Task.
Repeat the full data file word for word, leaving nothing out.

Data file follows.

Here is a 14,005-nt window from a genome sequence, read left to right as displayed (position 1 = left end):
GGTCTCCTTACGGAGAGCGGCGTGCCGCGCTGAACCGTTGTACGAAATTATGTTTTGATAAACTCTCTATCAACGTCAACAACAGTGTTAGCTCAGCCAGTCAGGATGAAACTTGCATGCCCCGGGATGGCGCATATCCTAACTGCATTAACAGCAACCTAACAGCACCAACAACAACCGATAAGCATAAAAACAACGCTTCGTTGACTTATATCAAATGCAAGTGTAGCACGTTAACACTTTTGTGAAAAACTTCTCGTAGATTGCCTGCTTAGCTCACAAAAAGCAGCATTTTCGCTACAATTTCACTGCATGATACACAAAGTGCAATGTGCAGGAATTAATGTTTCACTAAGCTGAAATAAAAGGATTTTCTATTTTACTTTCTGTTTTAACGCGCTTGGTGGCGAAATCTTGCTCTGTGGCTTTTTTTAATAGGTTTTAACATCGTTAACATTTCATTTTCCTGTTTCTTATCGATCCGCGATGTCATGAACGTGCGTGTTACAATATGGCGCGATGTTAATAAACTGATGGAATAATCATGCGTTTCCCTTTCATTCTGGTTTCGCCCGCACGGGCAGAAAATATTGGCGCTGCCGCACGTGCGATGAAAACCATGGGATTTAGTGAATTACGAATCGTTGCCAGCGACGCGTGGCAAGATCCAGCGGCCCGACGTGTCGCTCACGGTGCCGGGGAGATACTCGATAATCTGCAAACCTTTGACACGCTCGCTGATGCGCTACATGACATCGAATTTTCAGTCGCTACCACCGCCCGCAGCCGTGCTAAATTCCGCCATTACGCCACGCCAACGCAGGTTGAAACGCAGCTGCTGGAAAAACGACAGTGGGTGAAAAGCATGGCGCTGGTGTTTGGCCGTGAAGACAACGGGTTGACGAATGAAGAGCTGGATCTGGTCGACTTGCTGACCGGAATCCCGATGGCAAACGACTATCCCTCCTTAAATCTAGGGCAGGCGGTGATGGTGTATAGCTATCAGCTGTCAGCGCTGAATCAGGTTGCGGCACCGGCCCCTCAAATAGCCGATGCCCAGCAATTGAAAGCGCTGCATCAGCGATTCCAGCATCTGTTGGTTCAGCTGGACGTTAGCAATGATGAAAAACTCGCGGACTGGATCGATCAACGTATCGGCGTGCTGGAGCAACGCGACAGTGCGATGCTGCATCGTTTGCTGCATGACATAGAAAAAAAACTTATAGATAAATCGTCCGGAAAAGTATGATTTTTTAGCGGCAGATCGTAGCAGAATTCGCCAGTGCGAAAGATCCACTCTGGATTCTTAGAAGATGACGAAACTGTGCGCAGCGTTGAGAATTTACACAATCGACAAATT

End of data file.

Here is a 14,005-nt window from a genome sequence, read left to right as displayed (position 1 = left end):
GGTCTCCTTACGGAGAGCGGCGTGCCGCGCTGAACCGTTGTACGAAATTATGTTTTGATAAACTCTCTATCAACGTCAACAACAGTGTTAGCTCAGCCAGTCAGGATGAAACTTGCATGCCCCGGGATGGCGCATATCCTAACTGCATTAACAGCAACCTAACAGCACCAACAACAACCGATAAGCATAAAAACAACGCTTCGTTGACTTATATCAAATGCAAGTGTAGCACGTTAACACTTTTGTGAAAAACTTCTCGTAGATTGCCTGCTTAGCTCACAAAAAGCAGCATTTTCGCTACAATTTCACTGCATGATACACAAAGTGCAATGTGCAGGAATTAATGTTTCACTAAGCTGAAATAAAAGGATTTTCTATTTTACTTTCTGTTTTAACGCGCTTGGTGGCGAAATCTTGCTCTGTGGCTTTTTTTAATAGGTTTTAACATCGTTAACATTTCATTTTCCTGTTTCTTATCGATCCGCGATGTCATGAACGTGCGTGTTACAATATGGCGCGATGTTAATAAACTGATGGAATAATCATGCGTTTCCCTTTCATTCTGGTTTCGCCCGCACGGGCAGAAAATATTGGCGCTGCCGCACGTGCGATGAAAACCATGGGATTTAGTGAATTACGAATCGTTGCCAGCGACGCGTGGCAAGATCCAGCGGCCCGACGTGTCGCTCACGGTGCCGGGGAGATACTCGATAATCTGCAAACCTTTGACACGCTCGCTGATGCGCTACATGACATCGAATTTTCAGTCGCTACCACCGCCCGCAGCCGTGCTAAATTCCGCCATTACGCCACGCCAACGCAGGTTGAAACGCAGCTGCTGGAAAAACGACAGTGGGTGAAAAGCATGGCGCTGGTGTTTGGCCGTGAAGACAACGGGTTGACGAATGAAGAGCTGGATCTGGTCGACTTGCTGACCGGAATCCCGATGGCAAACGACTATCCCTCCTTAAATCTAGGGCAGGCGGTGATGGTGTATAGCTATCAGCTGTCAGCGCTGAATCAGGTTGCGGCACCGGCCCCTCAAATAGCCGATGCCCAGCAATTGAAAGCGCTGCATCAGCGATTCCAGCATCTGTTGGTTCAGCTGGACGTTAGCAATGATGAAAAACTCGCGGACTGGATCGATCAACGTATCGGCGTGCTGGAGCAACGCGACAGTGCGATGCTGCATCGTTTGCTGCATGACATAGAAAAAAAACTTATAGATAAATCGTCCGGAAAAGTATGATTTTTTAGCGGCAGATCGTAGCAGAATTCGCCAGTGCGAAAGATCCACTCTGGATTCTTAGAAGATGACGAAACTGTGCGCAGCGTTGAGAATTTACACAATCGACAAATT